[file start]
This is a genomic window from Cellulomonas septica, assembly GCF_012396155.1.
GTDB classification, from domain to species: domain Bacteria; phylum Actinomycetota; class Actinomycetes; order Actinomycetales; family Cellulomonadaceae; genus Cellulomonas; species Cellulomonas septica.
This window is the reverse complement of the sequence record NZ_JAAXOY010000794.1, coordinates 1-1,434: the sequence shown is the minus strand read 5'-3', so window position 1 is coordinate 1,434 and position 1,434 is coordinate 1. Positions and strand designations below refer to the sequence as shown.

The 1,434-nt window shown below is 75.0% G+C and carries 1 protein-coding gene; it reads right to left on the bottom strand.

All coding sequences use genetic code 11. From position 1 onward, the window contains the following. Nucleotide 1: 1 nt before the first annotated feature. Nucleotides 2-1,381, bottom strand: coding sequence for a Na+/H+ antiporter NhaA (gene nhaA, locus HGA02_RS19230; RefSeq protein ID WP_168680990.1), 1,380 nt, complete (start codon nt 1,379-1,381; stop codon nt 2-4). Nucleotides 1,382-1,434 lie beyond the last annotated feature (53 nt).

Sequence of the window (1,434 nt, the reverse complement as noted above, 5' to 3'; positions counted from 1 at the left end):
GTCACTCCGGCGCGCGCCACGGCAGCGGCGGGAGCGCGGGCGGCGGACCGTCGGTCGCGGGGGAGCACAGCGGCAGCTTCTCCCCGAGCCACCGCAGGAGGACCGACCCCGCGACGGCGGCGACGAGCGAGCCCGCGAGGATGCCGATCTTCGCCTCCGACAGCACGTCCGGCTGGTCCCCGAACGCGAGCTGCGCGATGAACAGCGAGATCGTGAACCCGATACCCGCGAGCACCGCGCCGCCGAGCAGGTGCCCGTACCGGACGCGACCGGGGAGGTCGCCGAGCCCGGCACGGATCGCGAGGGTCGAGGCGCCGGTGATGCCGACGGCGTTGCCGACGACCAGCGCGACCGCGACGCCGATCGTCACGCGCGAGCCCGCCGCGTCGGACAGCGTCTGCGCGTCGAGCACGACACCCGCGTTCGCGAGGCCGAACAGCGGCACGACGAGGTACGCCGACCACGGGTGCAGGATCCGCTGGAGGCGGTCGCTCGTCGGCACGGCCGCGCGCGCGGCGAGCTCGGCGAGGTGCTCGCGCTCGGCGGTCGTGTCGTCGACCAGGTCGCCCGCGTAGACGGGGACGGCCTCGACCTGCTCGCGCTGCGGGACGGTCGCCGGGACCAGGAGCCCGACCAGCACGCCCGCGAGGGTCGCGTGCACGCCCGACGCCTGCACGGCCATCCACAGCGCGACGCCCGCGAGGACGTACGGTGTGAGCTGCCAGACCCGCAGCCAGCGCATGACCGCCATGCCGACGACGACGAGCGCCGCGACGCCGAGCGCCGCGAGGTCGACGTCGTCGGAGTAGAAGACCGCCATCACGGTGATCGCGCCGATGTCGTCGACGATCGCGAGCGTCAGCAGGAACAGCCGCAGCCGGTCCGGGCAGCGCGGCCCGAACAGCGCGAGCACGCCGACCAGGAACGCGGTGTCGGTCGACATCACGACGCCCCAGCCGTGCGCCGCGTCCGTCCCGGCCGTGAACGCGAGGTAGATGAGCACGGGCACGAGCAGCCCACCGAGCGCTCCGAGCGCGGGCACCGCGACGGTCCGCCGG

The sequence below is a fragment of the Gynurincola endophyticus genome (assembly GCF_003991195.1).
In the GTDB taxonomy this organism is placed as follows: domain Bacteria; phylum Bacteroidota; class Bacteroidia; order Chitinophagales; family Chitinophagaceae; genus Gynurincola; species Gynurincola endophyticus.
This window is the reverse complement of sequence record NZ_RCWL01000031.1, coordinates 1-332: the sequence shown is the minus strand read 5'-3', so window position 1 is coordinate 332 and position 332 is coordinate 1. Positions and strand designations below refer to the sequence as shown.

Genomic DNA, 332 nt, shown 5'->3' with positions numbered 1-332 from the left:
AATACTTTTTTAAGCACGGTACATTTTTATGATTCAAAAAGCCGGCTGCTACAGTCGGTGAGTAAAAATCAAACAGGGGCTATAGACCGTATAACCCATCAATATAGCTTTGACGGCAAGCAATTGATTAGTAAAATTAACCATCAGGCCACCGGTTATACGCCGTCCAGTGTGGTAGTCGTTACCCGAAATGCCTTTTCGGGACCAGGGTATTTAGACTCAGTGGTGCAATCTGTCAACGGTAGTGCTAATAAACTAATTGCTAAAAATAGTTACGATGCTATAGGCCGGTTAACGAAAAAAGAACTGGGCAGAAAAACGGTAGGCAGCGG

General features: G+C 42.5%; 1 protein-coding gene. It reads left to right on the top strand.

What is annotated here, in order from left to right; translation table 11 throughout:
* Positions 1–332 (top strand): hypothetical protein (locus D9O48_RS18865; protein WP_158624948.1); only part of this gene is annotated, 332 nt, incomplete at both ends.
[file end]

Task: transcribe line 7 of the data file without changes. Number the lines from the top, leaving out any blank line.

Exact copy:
GTCACTCCGGCGCGCGCCACGGCAGCGGCGGGAGCGCGGGCGGCGGACCGTCGGTCGCGGGGGAGCACAGCGGCAGCTTCTCCCCGAGCCACCGCAGGAGGACCGACCCCGCGACGGCGGCGACGAGCGAGCCCGCGAGGATGCCGATCTTCGCCTCCGACAGCACGTCCGGCTGGTCCCCGAACGCGAGCTGCGCGATGAACAGCGAGATCGTGAACCCGATACCCGCGAGCACCGCGCCGCCGAGCAGGTGCCCGTACCGGACGCGACCGGGGAGGTCGCCGAGCCCGGCACGGATCGCGAGGGTCGAGGCGCCGGTGATGCCGACGGCGTTGCCGACGACCAGCGCGACCGCGACGCCGATCGTCACGCGCGAGCCCGCCGCGTCGGACAGCGTCTGCGCGTCGAGCACGACACCCGCGTTCGCGAGGCCGAACAGCGGCACGACGAGGTACGCCGACCACGGGTGCAGGATCCGCTGGAGGCGGTCGCTCGTCGGCACGGCCGCGCGCGCGGCGAGCTCGGCGAGGTGCTCGCGCTCGGCGGTCGTGTCGTCGACCAGGTCGCCCGCGTAGACGGGGACGGCCTCGACCTGCTCGCGCTGCGGGACGGTCGCCGGGACCAGGAGCCCGACCAGCACGCCCGCGAGGGTCGCGTGCACGCCCGACGCCTGCACGGCCATCCACAGCGCGACGCCCGCGAGGACGTACGGTGTGAGCTGCCAGACCCGCAGCCAGCGCATGACCGCCATGCCGACGACGACGAGCGCCGCGACGCCGAGCGCCGCGAGGTCGACGTCGTCGGAGTAGAAGACCGCCATCACGGTGATCGCGCCGATGTCGTCGACGATCGCGAGCGTCAGCAGGAACAGCCGCAGCCGGTCCGGGCAGCGCGGCCCGAACAGCGCGAGCACGCCGACCAGGAACGCGGTGTCGGTCGACATCACGACGCCCCAGCCGTGCGCCGCGTCCGTCCCGGCCGTGAACGCGAGGTAGATGAGCACGGGCACGAGCAGCCCACCGAGCGCTCCGAGCGCGGGCACCGCGACGGTCCGCCGG